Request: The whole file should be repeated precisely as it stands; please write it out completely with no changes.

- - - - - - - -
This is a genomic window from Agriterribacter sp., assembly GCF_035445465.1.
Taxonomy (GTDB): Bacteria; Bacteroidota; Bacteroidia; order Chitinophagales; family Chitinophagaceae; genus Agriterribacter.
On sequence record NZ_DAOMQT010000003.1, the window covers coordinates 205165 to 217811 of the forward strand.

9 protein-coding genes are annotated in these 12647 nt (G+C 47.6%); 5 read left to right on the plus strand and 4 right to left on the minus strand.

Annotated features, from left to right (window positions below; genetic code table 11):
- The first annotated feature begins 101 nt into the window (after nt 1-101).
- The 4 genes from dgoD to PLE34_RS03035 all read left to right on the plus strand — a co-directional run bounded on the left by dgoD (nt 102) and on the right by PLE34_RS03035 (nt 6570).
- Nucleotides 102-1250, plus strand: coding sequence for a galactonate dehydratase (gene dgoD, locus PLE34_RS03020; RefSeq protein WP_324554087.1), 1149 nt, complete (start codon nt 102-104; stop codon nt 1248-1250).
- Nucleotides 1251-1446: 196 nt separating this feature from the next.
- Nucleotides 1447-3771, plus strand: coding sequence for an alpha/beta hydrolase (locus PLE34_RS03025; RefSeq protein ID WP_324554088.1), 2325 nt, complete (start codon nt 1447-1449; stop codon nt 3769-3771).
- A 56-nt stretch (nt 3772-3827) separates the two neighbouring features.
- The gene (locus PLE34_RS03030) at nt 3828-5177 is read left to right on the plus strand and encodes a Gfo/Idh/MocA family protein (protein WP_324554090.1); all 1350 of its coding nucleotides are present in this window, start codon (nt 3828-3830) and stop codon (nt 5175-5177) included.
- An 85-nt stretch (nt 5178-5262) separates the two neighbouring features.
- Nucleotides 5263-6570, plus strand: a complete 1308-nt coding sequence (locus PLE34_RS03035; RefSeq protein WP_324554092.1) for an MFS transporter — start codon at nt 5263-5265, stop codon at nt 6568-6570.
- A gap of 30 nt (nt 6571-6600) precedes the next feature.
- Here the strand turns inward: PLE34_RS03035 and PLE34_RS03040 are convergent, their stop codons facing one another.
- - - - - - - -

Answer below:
This is a genomic window from Agriterribacter sp., assembly GCF_035445465.1.
Taxonomy (GTDB): Bacteria; Bacteroidota; Bacteroidia; order Chitinophagales; family Chitinophagaceae; genus Agriterribacter.
On sequence record NZ_DAOMQT010000003.1, the window covers coordinates 205165 to 217811 of the forward strand.

9 protein-coding genes are annotated in these 12647 nt (G+C 47.6%); 5 read left to right on the plus strand and 4 right to left on the minus strand.

Annotated features, from left to right (window positions below; genetic code table 11):
- The first annotated feature begins 101 nt into the window (after nt 1-101).
- The 4 genes from dgoD to PLE34_RS03035 all read left to right on the plus strand — a co-directional run bounded on the left by dgoD (nt 102) and on the right by PLE34_RS03035 (nt 6570).
- Nucleotides 102-1250, plus strand: coding sequence for a galactonate dehydratase (gene dgoD, locus PLE34_RS03020; RefSeq protein WP_324554087.1), 1149 nt, complete (start codon nt 102-104; stop codon nt 1248-1250).
- Nucleotides 1251-1446: 196 nt separating this feature from the next.
- Nucleotides 1447-3771, plus strand: coding sequence for an alpha/beta hydrolase (locus PLE34_RS03025; RefSeq protein ID WP_324554088.1), 2325 nt, complete (start codon nt 1447-1449; stop codon nt 3769-3771).
- A 56-nt stretch (nt 3772-3827) separates the two neighbouring features.
- The gene (locus PLE34_RS03030) at nt 3828-5177 is read left to right on the plus strand and encodes a Gfo/Idh/MocA family protein (protein WP_324554090.1); all 1350 of its coding nucleotides are present in this window, start codon (nt 3828-3830) and stop codon (nt 5175-5177) included.
- An 85-nt stretch (nt 5178-5262) separates the two neighbouring features.
- Nucleotides 5263-6570, plus strand: a complete 1308-nt coding sequence (locus PLE34_RS03035; RefSeq protein WP_324554092.1) for an MFS transporter — start codon at nt 5263-5265, stop codon at nt 6568-6570.
- A gap of 30 nt (nt 6571-6600) precedes the next feature.
- Here the strand turns inward: PLE34_RS03035 and PLE34_RS03040 are convergent, their stop codons facing one another.